Learning Kotlin: Looking at the In Operator & Contains

Submitted by Robert MacLean on Tue, 08/21/2018 - 09:00
**More Information** * This is the 22nd post in a multipart series. If you want to read more, see our [series index](/learning-kotlin-introduction) * The code for this can be found [here](https://github.com/Kotlin/kotlin-koans/blob/master/src/iii_conventions/n26InRange.kt)

One of my absolute favourite features in Kotlin are ranges. You can easily go 1..10 to get a range of numbers from one to ten. In addition, so much of the way I find I want to work with Kotlin is around working with collections like lists and arrays.

With all of those, we often want to know when something exists inside the range or the collection and that is where the in operator comes in. In the following example we use the in operator to first check for a value in an array, then in a range, then a substring in a string; each example below will return true.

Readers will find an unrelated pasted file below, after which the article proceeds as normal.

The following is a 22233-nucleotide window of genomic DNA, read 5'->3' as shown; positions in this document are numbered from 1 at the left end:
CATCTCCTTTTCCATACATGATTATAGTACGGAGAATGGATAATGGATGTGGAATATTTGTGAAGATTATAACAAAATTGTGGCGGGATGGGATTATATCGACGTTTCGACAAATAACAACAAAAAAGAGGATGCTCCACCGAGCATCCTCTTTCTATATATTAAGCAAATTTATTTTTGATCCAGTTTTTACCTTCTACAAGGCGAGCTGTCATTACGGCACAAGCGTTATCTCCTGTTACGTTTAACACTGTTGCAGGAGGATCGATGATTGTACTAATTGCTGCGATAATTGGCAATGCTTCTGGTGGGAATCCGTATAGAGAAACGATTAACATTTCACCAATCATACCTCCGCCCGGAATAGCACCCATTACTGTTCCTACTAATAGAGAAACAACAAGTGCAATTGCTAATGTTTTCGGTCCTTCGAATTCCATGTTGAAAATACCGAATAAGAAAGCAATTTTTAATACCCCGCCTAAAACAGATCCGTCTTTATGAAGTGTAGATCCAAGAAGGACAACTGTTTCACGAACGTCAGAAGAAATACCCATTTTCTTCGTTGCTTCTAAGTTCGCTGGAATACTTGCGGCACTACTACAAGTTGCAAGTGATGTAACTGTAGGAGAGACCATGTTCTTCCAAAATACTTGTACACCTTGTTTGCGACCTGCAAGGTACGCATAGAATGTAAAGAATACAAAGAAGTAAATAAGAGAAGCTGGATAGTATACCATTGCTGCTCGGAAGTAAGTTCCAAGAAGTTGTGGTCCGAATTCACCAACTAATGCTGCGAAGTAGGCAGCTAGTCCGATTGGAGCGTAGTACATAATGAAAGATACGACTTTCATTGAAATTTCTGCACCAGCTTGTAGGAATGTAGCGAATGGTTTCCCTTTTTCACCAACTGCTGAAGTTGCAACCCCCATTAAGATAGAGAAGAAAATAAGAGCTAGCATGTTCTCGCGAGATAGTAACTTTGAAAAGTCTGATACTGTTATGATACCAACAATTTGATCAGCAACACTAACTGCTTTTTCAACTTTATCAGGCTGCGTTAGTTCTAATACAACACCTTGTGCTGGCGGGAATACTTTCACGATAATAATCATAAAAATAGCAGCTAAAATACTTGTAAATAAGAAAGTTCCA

1. val letters = arrayOf("a", "b", "c", "d", "e")
  2. println("c" in letters)
  4. println(5 in 1..10)
  6. println("cat" in "the cat in the hat")

Naturally, Kotlin lets us add this to our own classes too. The example from the Koans starts with a class which represents a range of dates.

  1. class DateRange(val start: MyDate, val endInclusive: MyDate)

We then add an operator function named contains which checks if the value provided falls in between the two dates of the class:

  1. class DateRange(val start: MyDate, val endInclusive: MyDate) : Iterator<MyDate> {
  2.     operator fun contains(d: MyDate) = start <= d && d <= endInclusive
  3. }

With this new function we can write our own in statement, for example:

  1. fun checkInRange(date: MyDate, first: MyDate, last: MyDate): Boolean {
  2.    return date in DateRange(first, last)
  3. }